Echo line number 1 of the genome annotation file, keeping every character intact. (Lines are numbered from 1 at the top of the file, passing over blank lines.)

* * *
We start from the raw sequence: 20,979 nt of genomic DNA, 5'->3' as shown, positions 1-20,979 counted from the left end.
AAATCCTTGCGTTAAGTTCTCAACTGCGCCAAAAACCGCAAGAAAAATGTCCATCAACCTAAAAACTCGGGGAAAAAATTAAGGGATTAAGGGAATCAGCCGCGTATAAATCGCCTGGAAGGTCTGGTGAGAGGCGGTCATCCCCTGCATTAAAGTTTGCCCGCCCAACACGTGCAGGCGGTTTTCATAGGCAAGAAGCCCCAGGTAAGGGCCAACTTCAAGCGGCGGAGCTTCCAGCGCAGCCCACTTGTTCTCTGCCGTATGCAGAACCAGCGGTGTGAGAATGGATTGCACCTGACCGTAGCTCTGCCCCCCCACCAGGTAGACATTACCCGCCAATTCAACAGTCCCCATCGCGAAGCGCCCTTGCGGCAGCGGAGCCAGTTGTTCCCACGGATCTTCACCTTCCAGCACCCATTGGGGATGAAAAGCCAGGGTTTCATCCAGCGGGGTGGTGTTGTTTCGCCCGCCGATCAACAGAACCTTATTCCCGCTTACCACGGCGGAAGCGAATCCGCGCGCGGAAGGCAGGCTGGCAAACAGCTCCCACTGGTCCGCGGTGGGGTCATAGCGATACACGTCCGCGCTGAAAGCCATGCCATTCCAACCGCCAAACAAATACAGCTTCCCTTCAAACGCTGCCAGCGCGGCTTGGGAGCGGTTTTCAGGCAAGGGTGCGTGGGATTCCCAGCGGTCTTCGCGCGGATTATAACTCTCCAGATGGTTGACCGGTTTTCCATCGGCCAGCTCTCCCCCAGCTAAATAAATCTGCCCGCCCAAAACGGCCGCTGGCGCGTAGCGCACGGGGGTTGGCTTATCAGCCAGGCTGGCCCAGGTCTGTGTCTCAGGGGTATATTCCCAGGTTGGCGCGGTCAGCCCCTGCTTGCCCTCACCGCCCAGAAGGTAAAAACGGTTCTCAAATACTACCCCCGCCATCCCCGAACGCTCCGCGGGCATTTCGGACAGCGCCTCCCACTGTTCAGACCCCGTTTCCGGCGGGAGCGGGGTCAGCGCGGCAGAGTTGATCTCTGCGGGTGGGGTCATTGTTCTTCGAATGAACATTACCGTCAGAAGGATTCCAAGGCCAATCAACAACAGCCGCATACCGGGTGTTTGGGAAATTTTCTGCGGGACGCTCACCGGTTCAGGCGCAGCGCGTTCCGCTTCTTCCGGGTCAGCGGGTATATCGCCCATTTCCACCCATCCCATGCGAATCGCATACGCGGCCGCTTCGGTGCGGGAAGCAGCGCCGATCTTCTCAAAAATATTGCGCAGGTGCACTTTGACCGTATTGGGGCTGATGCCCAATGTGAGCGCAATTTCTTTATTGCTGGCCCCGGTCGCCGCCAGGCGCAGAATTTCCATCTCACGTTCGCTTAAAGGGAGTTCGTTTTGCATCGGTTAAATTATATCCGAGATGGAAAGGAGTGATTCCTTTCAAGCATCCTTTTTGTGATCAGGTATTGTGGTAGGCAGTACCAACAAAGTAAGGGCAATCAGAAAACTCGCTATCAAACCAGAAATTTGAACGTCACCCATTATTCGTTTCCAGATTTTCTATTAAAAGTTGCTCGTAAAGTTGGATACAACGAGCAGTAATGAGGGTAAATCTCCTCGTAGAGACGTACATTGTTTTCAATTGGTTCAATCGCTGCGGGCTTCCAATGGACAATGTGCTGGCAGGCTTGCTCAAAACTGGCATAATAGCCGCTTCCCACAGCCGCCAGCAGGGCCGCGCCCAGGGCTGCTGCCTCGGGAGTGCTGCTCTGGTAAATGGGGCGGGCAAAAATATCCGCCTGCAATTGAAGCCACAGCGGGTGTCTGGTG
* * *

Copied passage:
We start from the raw sequence: 20,979 nt of genomic DNA, 5'->3' as shown, positions 1-20,979 counted from the left end.